We know that Verne’s From the Earth to the Moon was in Lovecraft’s library in book form. But the young Lovecraft was presumably unaware, in 1906, that Verne had conveniently omitted to inform readers that the work was a translation from the Englishman Francis Godwin (1562-1633, possibly the great uncle of the writer Jonathan Swift). Nor is the reader told that Bergerac, also lauded by Verne’s orator, had actually been parodying the English Godwin. Had Lovecraft known of the English author or the Swift connection in 1906, then he would surely have been mentioned these facts. In his Anglophile fervour he might even have upbraided Verne for his cheek. Not that it would have mattered much to most readers of the Pawtuxet Valley Gleaner, of course.
Godwin had been the Bishop of Hereford at the time he wrote the book circa the 1620s, the tale of a fantastical voyage to the Moon titled The Man in the Moone: or A Discourse of a Voyage Thither. Godwin’s tale was published posthumously in 1638, and tells off a voyage accomplished by the man being carried to the Moon by a flock of powerful one-footed swans (not geese, as one modern encyclopaedia wrongly has it). One might think that his sounds somewhat similar to the dream-leap to the Moon that Carter experiences in Lovecraft’s “Dream Quest”, …
Verily, it is to the moon’s dark side that they go to leap and gambol on the hills and converse with ancient shadows […] upon a signal, the cats all leaped gracefully with their friend packed securely in their midst
This method of flight is also broadly similar to Godwin, in its distributive aspect. Godwin has his hero invent a mechanical device that evenly distributes his weight among the especially powerful swans.
Thus it seems worth asking if Lovecraft happened upon Francis Godwin during his intensive New York research for Supernatural Literature? Or perhaps in his conversations with the members of his New York circle who we know where collecting and reading early science-fiction? If so, the discovery would be conveniently timed, re: the writing of “Dream Quest”. But the publication dates do not fit. The first modern edition of Godwin’s Moone was in 1937, just before Lovecraft’s death. He may have known of it, as it was not only known among cloistered academics but also covered by popular articles such as the one in Flying Magazine (dated February 1937, and likely appearing on the newstands earlier). There had also been a long review-article in 1931 (“Bishop Godwin’s Man in the Moone“, Review of English Studies), which may well have become known to his circle — but again this was far too late to have influenced “Dream Quest” and its visit to the Moon.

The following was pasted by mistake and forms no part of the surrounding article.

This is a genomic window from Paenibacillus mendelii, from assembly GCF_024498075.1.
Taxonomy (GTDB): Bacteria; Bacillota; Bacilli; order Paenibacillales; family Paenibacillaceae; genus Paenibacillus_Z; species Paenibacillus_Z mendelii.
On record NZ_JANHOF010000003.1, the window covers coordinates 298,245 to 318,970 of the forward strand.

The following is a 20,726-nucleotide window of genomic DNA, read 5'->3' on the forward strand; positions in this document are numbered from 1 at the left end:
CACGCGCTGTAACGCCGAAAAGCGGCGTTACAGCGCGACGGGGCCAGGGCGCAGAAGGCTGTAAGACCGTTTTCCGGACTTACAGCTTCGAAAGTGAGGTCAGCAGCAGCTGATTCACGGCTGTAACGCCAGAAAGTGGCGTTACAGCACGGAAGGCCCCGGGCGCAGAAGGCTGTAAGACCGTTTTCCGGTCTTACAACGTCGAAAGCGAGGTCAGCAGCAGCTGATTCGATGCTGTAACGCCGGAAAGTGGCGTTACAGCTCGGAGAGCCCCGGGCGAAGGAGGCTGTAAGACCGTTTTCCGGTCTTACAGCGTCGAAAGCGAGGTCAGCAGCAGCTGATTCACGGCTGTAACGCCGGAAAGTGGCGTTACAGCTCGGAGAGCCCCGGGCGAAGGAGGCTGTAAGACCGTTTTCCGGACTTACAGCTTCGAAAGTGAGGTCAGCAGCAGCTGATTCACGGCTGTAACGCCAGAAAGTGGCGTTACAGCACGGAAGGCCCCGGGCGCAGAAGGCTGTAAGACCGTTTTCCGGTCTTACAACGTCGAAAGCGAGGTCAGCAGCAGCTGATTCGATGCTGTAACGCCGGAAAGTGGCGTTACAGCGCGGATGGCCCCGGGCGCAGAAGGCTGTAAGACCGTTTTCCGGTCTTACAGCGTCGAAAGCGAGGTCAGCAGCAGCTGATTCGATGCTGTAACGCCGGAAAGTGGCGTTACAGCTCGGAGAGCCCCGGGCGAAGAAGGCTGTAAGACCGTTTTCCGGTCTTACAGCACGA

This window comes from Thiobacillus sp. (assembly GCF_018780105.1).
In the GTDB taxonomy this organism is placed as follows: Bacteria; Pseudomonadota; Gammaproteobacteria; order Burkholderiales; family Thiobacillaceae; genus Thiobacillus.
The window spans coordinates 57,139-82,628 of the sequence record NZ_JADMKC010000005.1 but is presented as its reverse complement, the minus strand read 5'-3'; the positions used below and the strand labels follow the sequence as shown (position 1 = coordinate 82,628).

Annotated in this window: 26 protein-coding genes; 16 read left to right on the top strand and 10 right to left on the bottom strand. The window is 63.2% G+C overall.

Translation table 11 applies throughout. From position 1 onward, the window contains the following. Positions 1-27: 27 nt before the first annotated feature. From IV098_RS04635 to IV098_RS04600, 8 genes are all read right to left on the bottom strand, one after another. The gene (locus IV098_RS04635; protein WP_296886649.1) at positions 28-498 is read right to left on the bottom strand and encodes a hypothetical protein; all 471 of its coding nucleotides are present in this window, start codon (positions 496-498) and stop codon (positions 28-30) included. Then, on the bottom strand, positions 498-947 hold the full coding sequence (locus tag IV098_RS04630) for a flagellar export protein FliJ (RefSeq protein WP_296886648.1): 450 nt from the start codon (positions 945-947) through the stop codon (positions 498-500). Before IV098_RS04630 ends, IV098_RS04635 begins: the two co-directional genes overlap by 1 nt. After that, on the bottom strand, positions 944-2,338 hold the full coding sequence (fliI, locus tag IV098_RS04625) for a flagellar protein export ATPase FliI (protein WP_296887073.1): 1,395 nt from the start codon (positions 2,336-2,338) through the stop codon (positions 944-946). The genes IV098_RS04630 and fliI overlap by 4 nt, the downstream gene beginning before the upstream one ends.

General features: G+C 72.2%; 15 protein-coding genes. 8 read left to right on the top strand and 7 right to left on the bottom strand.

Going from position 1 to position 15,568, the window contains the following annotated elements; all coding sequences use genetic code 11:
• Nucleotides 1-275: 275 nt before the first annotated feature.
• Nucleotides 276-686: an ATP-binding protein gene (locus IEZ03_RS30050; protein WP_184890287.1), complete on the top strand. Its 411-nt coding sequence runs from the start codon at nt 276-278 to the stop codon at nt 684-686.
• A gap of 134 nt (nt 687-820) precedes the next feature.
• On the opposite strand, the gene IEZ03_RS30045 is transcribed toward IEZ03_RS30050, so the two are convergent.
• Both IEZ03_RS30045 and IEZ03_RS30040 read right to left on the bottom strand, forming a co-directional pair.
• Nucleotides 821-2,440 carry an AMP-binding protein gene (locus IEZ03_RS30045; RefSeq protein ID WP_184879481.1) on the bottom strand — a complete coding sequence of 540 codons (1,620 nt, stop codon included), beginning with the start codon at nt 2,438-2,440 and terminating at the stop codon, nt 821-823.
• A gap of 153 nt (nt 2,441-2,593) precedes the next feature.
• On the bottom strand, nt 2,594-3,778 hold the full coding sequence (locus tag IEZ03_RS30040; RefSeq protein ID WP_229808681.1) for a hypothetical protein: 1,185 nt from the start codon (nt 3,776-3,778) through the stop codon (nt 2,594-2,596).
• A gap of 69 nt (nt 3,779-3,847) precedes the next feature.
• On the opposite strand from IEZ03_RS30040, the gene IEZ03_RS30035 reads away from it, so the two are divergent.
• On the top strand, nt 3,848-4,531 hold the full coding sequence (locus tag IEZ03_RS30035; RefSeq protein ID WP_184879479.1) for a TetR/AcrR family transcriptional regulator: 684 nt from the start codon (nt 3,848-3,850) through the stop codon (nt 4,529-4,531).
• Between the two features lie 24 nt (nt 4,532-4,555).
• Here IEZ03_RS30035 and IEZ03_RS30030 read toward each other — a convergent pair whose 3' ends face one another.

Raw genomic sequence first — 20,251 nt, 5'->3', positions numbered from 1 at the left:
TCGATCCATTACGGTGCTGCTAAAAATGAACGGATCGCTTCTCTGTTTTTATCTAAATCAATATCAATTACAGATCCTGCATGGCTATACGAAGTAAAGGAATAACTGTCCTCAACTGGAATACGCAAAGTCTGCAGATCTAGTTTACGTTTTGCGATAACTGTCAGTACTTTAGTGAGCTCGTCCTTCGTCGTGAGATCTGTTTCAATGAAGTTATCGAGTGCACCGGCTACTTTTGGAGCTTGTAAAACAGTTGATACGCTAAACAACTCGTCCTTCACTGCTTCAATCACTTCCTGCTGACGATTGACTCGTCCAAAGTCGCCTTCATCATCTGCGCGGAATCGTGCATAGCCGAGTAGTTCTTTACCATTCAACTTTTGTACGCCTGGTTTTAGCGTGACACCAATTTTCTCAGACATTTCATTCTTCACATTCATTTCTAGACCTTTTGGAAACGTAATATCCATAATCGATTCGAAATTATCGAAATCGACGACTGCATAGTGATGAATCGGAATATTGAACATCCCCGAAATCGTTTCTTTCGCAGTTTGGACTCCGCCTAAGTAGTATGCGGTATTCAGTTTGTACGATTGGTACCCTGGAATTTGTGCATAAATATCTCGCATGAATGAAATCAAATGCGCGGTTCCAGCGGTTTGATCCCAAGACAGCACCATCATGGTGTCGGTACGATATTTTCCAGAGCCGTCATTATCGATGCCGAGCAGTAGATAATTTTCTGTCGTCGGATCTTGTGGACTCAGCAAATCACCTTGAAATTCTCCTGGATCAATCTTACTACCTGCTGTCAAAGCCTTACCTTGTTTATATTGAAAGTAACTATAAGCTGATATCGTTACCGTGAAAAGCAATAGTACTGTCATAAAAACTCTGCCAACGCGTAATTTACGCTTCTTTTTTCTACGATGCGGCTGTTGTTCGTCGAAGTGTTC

However, my feeling is that he would have been encountered references earlier via his study of his favourite poet Samuel Butler. For instance, the author of the Poetical Works of Samuel Butler footnotes an allusion in Hudibras as relating to… “Bishop Godwin … getting to the Moon upon ganzas or wild swans”. Lovecraft knew Samuel Butler well and had “ploughed through” even the toughest of his poems, and his Hudibras was a special favourite. Lovecraft owned the extensively footnoted 1864 edition of this large and allusive work. The 1864 edition’s annotator does not actually name “swans” in this case, but he refers to the Bishop and his ganzas (a fictional super-powerful breed of swan) on page 286…
There is also the more general theory, lightly held my many learned men until the 17th century, that many types of birds migrated to the Moon in winter. Again, this was the sort of early proto-scientific theory that Lovecraft would have been aware of. As for finding cats on the Moon, as in Dream-quest, the 12 year old Lovecraft already delighted in the idea of other nearby worlds populated by his beloved cats, and so this seems to have been his original idea, part whimsy and part science — the idea of creatures on Venus or Mars was then still a topic on which reputable scientists could speculate in the press.
The stories selected by Congedo and Montano all predate the Cthulhu Cycle. There are no cosmic gods screaming from the centre of the universe, no scary, sprawling creatures emerge from the bottom of bubbling abysses. “The Terrible Old Man”, “The Cats of Ulthar”, “The Outsider” and “The Hound” are by comparison (almost) stories of everyday life. And it is precisely this frightening simplicity that help keeps the reader gripped until the last panel. The comic’s colors are acid, the strokes are pulp. … “The Outsider” becomes a sort of literary confession that drops the reader into a labyrinthine abyss and makes him touch the ultimate meaning of feelings such as loneliness and isolation of the truly ‘different’ person. And it is here that Lovecraft literally comes face-to-face with one of the themes dearest to him: the devastating density of the feeling that one is completely ‘out of this world’.
A fine new front-cover is now available, which wasn’t to be had before.
A new collection of Lovecraft comics adaptations, in Italian. H.P. Lovecraft: I gatti di Ulthar e altri racconti (2020).
I’m currently reading the recent Tolkien biography by Raymond Edwards, newly in Kindle ebook in 2020. At least one Amazon reviewer has spluttered at the book’s occasional informed speculation, such as the suggestion that Tolkien read Ker’s classic scholarly synthesis The Dark Ages. Yes, it was a key book of the time and a highly readable and yet erudite synthesis. Edwards doesn’t put a date on it, but I’d say Tolkien probably read it and circa summer 1912 is the most likely date. The Amazon reviewer is anyway tripped up by not consulting a footnote on the matter — which reveals that Tolkien did read it and by the early 1930s, when he “quoted extensively from it”.